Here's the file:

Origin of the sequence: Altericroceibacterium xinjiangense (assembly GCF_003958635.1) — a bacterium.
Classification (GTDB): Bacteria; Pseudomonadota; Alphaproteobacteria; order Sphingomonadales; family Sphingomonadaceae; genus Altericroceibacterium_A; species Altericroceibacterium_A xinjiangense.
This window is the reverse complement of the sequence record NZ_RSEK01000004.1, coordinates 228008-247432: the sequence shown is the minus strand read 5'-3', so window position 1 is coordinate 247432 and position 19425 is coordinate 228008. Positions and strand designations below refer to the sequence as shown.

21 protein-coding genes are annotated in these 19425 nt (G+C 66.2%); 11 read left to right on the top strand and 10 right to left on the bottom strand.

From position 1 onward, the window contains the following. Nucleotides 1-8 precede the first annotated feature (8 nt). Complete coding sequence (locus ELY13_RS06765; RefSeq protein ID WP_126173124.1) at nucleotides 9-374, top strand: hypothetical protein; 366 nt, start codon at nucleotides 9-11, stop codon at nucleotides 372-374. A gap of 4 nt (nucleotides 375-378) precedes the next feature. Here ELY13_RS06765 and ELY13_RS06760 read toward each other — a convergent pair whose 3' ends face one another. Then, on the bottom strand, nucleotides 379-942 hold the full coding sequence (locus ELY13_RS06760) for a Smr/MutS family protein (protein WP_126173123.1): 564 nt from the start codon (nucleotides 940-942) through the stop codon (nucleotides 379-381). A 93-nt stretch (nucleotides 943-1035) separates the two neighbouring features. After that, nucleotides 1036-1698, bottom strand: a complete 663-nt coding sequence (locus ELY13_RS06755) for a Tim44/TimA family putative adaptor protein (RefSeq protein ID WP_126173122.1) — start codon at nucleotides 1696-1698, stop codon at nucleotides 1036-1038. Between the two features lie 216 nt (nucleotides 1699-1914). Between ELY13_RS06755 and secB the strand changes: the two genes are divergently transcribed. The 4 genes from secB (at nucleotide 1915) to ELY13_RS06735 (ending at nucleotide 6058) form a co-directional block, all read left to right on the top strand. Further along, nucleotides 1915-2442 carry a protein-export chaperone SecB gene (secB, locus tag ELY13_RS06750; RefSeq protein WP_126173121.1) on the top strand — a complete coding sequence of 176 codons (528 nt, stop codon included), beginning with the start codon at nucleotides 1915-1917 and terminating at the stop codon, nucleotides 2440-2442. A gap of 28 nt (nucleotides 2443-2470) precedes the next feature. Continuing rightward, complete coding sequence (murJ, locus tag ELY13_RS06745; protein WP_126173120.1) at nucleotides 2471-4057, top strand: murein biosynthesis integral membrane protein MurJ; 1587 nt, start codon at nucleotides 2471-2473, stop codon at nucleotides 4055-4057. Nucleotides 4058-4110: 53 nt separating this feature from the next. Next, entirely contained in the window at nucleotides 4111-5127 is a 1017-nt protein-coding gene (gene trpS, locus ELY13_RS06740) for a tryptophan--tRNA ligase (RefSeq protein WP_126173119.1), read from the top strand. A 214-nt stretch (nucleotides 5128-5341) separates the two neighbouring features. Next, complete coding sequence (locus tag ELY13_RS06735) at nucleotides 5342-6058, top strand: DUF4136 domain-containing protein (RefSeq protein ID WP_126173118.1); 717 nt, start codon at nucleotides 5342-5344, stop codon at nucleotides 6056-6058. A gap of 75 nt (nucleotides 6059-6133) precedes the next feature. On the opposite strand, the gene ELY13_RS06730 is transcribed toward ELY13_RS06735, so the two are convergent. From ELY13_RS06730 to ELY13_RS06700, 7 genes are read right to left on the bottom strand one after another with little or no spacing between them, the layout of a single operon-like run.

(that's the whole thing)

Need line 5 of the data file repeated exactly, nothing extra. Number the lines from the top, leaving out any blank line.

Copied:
From position 1 onward, the window contains the following. Nucleotides 1-8 precede the first annotated feature (8 nt). Complete coding sequence (locus ELY13_RS06765; RefSeq protein ID WP_126173124.1) at nucleotides 9-374, top strand: hypothetical protein; 366 nt, start codon at nucleotides 9-11, stop codon at nucleotides 372-374. A gap of 4 nt (nucleotides 375-378) precedes the next feature. Here ELY13_RS06765 and ELY13_RS06760 read toward each other — a convergent pair whose 3' ends face one another. Then, on the bottom strand, nucleotides 379-942 hold the full coding sequence (locus ELY13_RS06760) for a Smr/MutS family protein (protein WP_126173123.1): 564 nt from the start codon (nucleotides 940-942) through the stop codon (nucleotides 379-381). A 93-nt stretch (nucleotides 943-1035) separates the two neighbouring features. After that, nucleotides 1036-1698, bottom strand: a complete 663-nt coding sequence (locus ELY13_RS06755) for a Tim44/TimA family putative adaptor protein (RefSeq protein ID WP_126173122.1) — start codon at nucleotides 1696-1698, stop codon at nucleotides 1036-1038. Between the two features lie 216 nt (nucleotides 1699-1914). Between ELY13_RS06755 and secB the strand changes: the two genes are divergently transcribed. The 4 genes from secB (at nucleotide 1915) to ELY13_RS06735 (ending at nucleotide 6058) form a co-directional block, all read left to right on the top strand. Further along, nucleotides 1915-2442 carry a protein-export chaperone SecB gene (secB, locus tag ELY13_RS06750; RefSeq protein WP_126173121.1) on the top strand — a complete coding sequence of 176 codons (528 nt, stop codon included), beginning with the start codon at nucleotides 1915-1917 and terminating at the stop codon, nucleotides 2440-2442. A gap of 28 nt (nucleotides 2443-2470) precedes the next feature. Continuing rightward, complete coding sequence (murJ, locus tag ELY13_RS06745; protein WP_126173120.1) at nucleotides 2471-4057, top strand: murein biosynthesis integral membrane protein MurJ; 1587 nt, start codon at nucleotides 2471-2473, stop codon at nucleotides 4055-4057. Nucleotides 4058-4110: 53 nt separating this feature from the next. Next, entirely contained in the window at nucleotides 4111-5127 is a 1017-nt protein-coding gene (gene trpS, locus ELY13_RS06740) for a tryptophan--tRNA ligase (RefSeq protein WP_126173119.1), read from the top strand. A 214-nt stretch (nucleotides 5128-5341) separates the two neighbouring features. Next, complete coding sequence (locus tag ELY13_RS06735) at nucleotides 5342-6058, top strand: DUF4136 domain-containing protein (RefSeq protein ID WP_126173118.1); 717 nt, start codon at nucleotides 5342-5344, stop codon at nucleotides 6056-6058. A gap of 75 nt (nucleotides 6059-6133) precedes the next feature. On the opposite strand, the gene ELY13_RS06730 is transcribed toward ELY13_RS06735, so the two are convergent. From ELY13_RS06730 to ELY13_RS06700, 7 genes are read right to left on the bottom strand one after another with little or no spacing between them, the layout of a single operon-like run.